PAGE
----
James Earl Ray, the escaped convict who assassinated Martin Luther King Jr., was arrested 52 years ago today in London, England. He fled to England after shooting King with the goal of reaching Rhodesia, then led by “an oppressive and internationally condemned white minority government.”

Ray would later confess to killing MLK before recanting and saying he was the fall guy for a much larger conspiracy. There are still a number of people who believe him, despite overwhelming evidence to the contrary and multiple investigations across the decades since. The constant harassment by the FBI in King’s final years and his public denouncement of the Vietnam War give many pause in assuming the US government did not play a role in the civil rights leader’s death.

I bring all that up now to remind us that often the lens through which we see the world around us and the actions of others is determined as much by our personal experiences as by the larger reality of the situation.

The impact of a single experience

As I’ve read the various accounts of personal experiences from members of the black community in the wake of recent protests, what’s stood out the most is how even a single incident of racial discrimination can have a lasting impact.

In an article for the Athletic, for example, a series of black writers who cover various teams shared stories of the times they’ve been targeted and mistreated because of their race. The accounts of when they were discriminated against by police were especially poignant and left a clear impression on how they view cops to this day.

And it’s not that all—or even most—police are racist, but enough are to make it a real problem throughout this country.

The simple truth is that the actions of some, if seen as representative of the larger group, can often have an outsized influence on how we see the collective whole. It’s why a few bad cops can make people suspect of police everywhere, and also why a small group of rioters can cast an otherwise peaceful protest in a violent light.

And nowhere is that the case more than when those actions threaten our safety or leave us feeling powerless and afraid.

Why we’re still tribal people

As people, we’re hardwired to gravitate towards grouping both ourselves and others according to easily identifiable characteristics. Most of us have one or two that define the core of our identity and, consequently, how we identify others as well. That basic tendency is often referred to as tribalism.

For some, it’s based on what they do for a living. For others, it’s based on race or culture. Still more find that sense of identity in their faith. But all of us do it to some extent.

For the vast majority of human history, such grouping was necessary for our survival. History has, at least to some degree, trained us to see people who don’t fit in the same groups as we do with skepticism and fear.

However, a society as large, diverse, and interconnected as ours cannot sustain itself under those conditions. And that’s a good thing. After all, just because our nation was able to endure through discrimination and inequality in the past doesn’t mean it should continue in the future.

Where this is becoming a challenge for many of us today, though, is that we can agree on the problem but not the solution. That’s in part because there is no simple solution to the racial discrimination, police brutality, and other factors fueling the recent protests. Just as important, though, is the reality that it’s often simply not possible for us to fully understand the perspectives of people with whom we have trouble identifying.

Understanding what you can’t understand

I don’t know what it’s like to be pulled over by a police officer and searched, questioned, or otherwise harassed without just cause. I can read stories about it and try to empathize with those for whom that moment was not only real but, in many ways, defining, but we can’t truly understand something we’ve never experienced.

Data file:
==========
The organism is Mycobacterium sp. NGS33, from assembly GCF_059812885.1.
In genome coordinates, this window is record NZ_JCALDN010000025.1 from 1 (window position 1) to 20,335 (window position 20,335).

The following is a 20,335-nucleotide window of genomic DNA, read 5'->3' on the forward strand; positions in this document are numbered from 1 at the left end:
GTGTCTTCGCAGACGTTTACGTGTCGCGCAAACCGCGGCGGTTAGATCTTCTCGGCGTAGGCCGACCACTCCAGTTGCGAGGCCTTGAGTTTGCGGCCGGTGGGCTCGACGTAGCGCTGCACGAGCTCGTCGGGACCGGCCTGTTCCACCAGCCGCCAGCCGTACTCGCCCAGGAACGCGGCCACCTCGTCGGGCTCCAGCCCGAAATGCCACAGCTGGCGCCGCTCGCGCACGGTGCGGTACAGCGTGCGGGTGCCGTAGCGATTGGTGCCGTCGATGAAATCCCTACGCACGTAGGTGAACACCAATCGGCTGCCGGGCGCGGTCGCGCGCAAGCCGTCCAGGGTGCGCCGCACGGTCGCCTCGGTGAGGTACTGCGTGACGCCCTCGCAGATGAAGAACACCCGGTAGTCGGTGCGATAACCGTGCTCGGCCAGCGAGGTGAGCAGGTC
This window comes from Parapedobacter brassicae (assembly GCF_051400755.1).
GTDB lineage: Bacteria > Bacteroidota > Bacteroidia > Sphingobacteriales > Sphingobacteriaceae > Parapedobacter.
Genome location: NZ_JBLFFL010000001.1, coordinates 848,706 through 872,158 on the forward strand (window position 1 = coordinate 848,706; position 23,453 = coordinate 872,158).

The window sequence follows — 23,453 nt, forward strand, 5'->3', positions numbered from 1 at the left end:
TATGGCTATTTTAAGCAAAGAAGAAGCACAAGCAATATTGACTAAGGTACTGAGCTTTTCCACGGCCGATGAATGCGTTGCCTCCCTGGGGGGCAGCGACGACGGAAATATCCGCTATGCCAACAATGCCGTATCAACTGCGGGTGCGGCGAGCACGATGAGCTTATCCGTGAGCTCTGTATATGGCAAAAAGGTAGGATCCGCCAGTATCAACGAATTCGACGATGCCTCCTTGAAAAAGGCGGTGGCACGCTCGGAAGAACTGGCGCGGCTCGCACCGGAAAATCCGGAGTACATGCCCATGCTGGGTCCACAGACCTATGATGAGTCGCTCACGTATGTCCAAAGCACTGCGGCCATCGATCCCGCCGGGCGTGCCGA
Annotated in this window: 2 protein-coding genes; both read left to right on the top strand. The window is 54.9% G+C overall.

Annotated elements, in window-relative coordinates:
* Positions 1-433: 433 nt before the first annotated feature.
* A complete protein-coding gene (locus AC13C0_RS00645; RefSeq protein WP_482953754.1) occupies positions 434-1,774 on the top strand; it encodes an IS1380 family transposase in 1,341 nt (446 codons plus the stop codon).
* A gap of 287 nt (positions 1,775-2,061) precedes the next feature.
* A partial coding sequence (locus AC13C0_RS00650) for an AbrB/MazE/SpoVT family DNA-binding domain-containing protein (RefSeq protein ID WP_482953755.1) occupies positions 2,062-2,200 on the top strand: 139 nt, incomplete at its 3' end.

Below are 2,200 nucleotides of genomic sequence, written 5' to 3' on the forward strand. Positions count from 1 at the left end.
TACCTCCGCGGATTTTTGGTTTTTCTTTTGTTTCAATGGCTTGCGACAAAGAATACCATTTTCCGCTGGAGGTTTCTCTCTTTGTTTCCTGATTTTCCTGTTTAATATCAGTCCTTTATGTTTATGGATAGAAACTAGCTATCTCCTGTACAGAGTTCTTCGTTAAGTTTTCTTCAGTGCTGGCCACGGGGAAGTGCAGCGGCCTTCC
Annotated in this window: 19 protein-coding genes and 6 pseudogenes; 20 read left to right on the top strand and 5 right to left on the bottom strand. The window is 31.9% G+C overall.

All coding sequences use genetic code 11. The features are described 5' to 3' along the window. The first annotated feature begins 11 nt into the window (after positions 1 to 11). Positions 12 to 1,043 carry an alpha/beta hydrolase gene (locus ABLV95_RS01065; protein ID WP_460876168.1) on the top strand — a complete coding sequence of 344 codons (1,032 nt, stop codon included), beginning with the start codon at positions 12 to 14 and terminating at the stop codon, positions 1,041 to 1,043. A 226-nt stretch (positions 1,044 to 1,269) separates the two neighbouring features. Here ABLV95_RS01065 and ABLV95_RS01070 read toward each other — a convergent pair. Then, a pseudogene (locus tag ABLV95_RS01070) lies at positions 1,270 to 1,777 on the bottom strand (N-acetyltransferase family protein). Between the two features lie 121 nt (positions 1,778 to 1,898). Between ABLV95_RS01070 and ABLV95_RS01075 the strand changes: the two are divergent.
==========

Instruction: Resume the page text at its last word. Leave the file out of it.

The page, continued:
In the same way, I don’t know what it’s like to be part of a police department where a coworker was shot making what seemed like a routine stop or was otherwise injured while trying to keep the peace. I can listen and I can try to understand, but I’ve simply never had that experience.

And while neither experience would justify sinful and prejudicial action towards another person, perhaps understanding the degree to which we can’t understand where others are coming from can give us the necessary empathy and self-awareness to find a better path forward than the one we’ve been on to this point.

Ultimately, it’s not a sin to lack understanding, but it becomes a sin if we’re content to continue living in ignorance when that ignorance facilitates the discrimination and degradation of other people’s lives. God has called us to so much more.

Valuing lives over comfort

Eric Stephens put it well in the Athletic article referenced above. In talking about the residual anger and pain from experiences of racial discrimination, he wrote, “Don’t try to relate. I don’t want you to. Just understand. Just acknowledge that in some ways, our existence will always be different than yours. Don’t be afraid to stand up if you see someone being mistreated. And don’t be afraid to speak up and have a conversation about race in public and, more importantly, in private.”

Such actions will seldom be comfortable, but engaging in them anyway puts us in good company. After all, you don’t have to dive too deep in the Gospels to find plenty of examples of uncomfortable conversations Jesus had with those he encountered. But whether it was condemning the religious leaders for being blind and insensitive to the pain caused by their legalism, confronting the woman at the well with her sin, or simply teaching the otherwise bewildered masses, our Lord made a habit of valuing people’s lives over their comfort.

Given his example, can we really afford to do otherwise?

Two paths forward

It’s been two weeks since George Floyd was killed, and the protests, difficult conversations, and calls for real change don’t seem to be going away anytime soon. As such, it seems we’re left with two choices.

The first is to wait and hope that eventually things will get back to normal. I’ll be honest, there’s part of me that wants to do just that.

However, the second option is to take an honest look around us and accept that normal probably isn’t worth getting back to.

I think it’s pretty clear which path will do the most good for the kingdom and for the people God has called us to love with the self-sacrificial empathy, compassion, and concern that Christ displayed for all those who crossed his path.

Which will you choose today?